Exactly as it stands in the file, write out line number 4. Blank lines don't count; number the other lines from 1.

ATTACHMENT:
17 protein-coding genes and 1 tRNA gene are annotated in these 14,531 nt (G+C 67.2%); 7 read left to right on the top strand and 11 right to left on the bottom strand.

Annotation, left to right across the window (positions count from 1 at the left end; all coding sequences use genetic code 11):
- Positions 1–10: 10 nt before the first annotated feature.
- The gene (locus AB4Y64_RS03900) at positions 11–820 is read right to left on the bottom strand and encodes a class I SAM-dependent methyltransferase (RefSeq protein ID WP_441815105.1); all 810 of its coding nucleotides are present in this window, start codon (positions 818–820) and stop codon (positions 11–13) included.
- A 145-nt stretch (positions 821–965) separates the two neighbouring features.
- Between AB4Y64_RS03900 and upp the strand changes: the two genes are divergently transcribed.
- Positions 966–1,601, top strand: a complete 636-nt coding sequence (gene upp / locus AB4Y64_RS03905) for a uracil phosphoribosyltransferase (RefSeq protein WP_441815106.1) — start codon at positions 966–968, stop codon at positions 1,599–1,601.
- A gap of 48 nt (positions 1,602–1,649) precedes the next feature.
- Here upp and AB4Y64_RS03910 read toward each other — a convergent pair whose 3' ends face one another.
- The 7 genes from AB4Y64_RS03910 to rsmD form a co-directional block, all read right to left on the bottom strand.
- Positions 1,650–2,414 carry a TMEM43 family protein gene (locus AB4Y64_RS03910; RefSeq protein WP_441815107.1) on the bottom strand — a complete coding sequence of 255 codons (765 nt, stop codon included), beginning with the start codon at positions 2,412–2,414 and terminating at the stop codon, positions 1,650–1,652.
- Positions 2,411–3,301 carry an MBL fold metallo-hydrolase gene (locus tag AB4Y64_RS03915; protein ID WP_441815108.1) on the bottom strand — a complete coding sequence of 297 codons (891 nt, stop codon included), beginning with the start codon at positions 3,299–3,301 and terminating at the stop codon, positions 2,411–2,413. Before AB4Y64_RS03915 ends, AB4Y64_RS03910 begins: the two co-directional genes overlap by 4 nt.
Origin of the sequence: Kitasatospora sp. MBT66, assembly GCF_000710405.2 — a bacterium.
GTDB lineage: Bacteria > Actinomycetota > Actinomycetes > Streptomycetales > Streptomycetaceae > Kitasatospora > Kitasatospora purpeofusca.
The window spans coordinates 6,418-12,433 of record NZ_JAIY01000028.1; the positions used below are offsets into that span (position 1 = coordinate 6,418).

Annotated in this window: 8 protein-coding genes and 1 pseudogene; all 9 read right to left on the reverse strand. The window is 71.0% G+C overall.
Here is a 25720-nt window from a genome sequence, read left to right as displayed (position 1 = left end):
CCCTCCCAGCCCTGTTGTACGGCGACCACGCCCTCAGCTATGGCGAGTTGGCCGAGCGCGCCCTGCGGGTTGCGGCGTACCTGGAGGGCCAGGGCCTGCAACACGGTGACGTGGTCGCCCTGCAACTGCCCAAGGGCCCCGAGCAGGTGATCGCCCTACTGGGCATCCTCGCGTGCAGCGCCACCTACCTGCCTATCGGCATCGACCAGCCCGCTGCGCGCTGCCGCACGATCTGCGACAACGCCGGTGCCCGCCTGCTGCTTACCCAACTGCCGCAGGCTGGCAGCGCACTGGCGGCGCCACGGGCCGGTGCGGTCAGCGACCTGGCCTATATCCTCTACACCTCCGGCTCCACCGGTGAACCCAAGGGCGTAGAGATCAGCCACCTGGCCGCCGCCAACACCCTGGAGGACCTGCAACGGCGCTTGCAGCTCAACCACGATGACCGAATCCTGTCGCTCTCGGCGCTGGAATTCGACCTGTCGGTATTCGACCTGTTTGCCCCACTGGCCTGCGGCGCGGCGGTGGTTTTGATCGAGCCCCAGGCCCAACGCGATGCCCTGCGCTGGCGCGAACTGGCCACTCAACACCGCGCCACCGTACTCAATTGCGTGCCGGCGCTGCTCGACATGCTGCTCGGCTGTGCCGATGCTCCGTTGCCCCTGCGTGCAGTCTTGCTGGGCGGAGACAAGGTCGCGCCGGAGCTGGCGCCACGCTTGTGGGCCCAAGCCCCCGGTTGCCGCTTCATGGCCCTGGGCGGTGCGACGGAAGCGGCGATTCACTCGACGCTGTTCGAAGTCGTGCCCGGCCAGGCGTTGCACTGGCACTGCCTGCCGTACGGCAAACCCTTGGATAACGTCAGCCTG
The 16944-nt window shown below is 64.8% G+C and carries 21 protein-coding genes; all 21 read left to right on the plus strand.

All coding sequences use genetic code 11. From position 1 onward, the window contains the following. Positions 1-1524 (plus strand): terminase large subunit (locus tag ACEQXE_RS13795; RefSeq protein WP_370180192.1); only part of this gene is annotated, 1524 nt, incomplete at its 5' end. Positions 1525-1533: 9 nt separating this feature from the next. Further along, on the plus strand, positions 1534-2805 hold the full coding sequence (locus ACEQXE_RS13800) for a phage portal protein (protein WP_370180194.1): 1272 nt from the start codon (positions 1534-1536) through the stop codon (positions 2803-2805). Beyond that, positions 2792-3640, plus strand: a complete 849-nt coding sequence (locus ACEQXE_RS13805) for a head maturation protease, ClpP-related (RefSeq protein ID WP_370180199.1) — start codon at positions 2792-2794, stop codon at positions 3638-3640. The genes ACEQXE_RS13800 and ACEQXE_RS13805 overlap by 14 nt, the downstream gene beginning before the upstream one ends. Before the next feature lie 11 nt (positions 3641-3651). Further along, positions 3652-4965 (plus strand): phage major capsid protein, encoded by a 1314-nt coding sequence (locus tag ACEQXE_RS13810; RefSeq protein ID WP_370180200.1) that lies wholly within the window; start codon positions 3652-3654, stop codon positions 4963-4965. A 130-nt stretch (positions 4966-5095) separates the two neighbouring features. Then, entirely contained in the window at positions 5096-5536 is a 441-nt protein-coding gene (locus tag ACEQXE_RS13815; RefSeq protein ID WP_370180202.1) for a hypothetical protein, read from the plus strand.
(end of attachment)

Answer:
- The gene (locus AB4Y64_RS03900) at positions 11–820 is read right to left on the bottom strand and encodes a class I SAM-dependent methyltransferase (RefSeq protein ID WP_441815105.1); all 810 of its coding nucleotides are present in this window, start codon (positions 818–820) and stop codon (positions 11–13) included.